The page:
However, you can also use more advanced social analytics tools like Sprout Social and Hootsuite Insights. These platforms allow you to track engagements in all your social media channels in one place.
7) Marketing Qualified Leads (MQLs)
A marketing qualified lead (MQL) is a potential customer who has shown interest in your SaaS product or brand.
They may be regular website visitors or they may have downloaded one of your free ebooks.
This metric is important because it helps you track the progress of your marketing efforts. It also allows you to assess whether your marketing campaigns are effective in generating leads.
There are several ways to generate MQLs, such as through gated content and webinars.
8) Sales Qualified Leads (SQLs)
A sales qualified lead (SQL) is a lead that has already given their contact information so that your sales team can reach out to them.
This is a more valuable metric than MQLs because it means that the lead is already interested in your SaaS product. They are further down the sales funnel and are more likely to convert into paying customers.
There are several ways to generate SQLs, such as through contact forms, free trials, and demo requests.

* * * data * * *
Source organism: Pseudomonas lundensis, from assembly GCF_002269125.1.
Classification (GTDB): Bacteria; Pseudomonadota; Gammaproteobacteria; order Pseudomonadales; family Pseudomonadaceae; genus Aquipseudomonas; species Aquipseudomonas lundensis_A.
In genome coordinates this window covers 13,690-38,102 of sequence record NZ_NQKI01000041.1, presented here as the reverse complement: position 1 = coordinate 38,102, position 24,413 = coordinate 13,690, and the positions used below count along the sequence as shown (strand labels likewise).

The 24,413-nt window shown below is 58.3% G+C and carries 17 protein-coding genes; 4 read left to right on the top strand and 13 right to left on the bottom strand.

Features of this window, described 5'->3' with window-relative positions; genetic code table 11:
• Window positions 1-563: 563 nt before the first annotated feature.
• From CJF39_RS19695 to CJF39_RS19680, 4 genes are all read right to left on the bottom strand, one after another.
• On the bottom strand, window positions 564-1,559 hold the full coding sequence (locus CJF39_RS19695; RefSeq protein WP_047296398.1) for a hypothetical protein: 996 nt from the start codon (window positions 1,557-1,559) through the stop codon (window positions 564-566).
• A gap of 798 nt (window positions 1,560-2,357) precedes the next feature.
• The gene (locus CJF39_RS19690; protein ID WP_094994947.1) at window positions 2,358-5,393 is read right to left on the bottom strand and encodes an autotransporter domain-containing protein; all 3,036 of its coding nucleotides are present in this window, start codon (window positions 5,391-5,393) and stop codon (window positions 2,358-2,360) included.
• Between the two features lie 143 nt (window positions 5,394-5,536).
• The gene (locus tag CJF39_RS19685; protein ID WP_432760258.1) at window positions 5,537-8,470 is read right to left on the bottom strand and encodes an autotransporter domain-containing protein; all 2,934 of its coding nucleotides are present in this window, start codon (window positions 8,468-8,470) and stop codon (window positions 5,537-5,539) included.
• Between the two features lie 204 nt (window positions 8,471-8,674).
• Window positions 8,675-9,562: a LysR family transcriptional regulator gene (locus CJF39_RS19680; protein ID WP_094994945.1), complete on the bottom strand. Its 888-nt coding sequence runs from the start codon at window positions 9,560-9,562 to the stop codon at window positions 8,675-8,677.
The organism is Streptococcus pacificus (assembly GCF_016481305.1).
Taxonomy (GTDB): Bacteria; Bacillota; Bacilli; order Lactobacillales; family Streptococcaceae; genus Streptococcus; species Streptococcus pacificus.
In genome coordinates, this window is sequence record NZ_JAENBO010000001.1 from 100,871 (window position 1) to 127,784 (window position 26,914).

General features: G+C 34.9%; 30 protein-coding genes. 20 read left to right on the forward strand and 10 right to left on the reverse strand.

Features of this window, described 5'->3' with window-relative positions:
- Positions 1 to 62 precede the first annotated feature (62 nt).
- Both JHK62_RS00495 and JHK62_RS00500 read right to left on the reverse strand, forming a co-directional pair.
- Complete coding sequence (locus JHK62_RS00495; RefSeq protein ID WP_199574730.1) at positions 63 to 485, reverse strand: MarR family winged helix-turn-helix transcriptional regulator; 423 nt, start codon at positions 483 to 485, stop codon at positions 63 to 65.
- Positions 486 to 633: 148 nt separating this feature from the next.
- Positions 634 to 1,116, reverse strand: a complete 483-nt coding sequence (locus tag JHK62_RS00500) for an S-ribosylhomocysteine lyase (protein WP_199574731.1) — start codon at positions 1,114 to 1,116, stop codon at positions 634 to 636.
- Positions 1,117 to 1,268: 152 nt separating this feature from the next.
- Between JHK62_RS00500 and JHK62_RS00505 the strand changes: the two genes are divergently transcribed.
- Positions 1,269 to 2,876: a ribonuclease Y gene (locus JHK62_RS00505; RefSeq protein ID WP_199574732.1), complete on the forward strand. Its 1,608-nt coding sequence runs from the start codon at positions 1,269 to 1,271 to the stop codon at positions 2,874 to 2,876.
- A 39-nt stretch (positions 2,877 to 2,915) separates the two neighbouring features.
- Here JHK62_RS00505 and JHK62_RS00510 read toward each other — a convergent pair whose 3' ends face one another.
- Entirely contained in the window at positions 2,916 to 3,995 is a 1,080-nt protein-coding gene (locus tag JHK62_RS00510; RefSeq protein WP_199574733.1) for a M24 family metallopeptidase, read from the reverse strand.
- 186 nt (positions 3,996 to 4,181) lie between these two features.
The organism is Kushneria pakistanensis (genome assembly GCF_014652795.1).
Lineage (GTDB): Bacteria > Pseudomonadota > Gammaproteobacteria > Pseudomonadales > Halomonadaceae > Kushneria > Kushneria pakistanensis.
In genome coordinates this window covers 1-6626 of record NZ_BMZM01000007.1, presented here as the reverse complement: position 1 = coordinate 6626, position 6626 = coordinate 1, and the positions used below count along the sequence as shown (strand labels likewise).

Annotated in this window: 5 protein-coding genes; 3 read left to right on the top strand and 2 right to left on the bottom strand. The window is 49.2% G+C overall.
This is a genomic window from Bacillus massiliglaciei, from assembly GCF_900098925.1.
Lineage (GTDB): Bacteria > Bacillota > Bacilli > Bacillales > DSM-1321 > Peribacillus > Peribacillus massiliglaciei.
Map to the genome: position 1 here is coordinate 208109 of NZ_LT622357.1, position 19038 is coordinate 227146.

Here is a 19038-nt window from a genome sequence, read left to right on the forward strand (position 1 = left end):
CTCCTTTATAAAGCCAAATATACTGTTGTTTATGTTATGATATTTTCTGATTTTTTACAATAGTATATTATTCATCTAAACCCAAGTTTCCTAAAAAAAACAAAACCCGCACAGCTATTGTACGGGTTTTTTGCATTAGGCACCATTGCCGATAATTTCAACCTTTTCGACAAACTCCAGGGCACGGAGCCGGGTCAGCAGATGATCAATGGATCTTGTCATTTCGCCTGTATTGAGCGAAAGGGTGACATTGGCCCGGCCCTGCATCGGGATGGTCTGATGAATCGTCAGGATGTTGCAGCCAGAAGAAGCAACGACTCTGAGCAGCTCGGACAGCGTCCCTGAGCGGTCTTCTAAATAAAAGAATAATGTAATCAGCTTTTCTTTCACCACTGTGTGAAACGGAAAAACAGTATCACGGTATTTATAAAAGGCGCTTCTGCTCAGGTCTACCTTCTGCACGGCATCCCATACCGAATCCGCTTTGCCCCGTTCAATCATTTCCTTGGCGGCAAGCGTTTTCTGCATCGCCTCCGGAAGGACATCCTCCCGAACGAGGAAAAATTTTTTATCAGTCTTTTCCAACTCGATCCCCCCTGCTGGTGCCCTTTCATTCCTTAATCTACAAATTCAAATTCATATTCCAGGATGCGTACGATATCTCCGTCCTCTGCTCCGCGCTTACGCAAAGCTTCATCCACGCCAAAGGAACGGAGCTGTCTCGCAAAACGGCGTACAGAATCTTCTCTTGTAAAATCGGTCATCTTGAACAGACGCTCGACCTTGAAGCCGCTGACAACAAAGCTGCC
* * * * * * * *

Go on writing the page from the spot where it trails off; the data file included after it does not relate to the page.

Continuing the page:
9) Lead Velocity Rate (LVR)
The lead velocity rate (LVR) measures how fast you are generating qualified leads (MQLs and SQLs) month to month.
This metric is important because it allows you to assess the efficiency of your marketing and sales efforts.
A high LVR means that your marketing campaigns are effective in generating leads that are interested in your product
To calculate your LVR, first, take the difference between your current number of qualified leads and last month’s number of qualified leads. Then divide the difference by the number of last month’s MQLs and SQLs.
For example, let’s say you started the month with 100 qualified leads. Then at the end of the month, you have a total of 150 MQLs and SQLs combined.
The difference between these two numbers is 50. So your LVR would be 50/100, or 50%.
10) Conversion Rate
The conversion rate is the percentage of people who take a desired action, such as signing up for a free trial or making a purchase.
You can track conversion rates for several different actions and transitions, such as the following:
- Landing page conversion rate
- Visitor-to-lead conversion rate
- MQL to SQL conversion rate
- Lead-to-customer rate
Tracking your conversion rates at different parts of the customer journey will enable you to see which specific parts of your sales and marketing efforts are performing well and which don’t.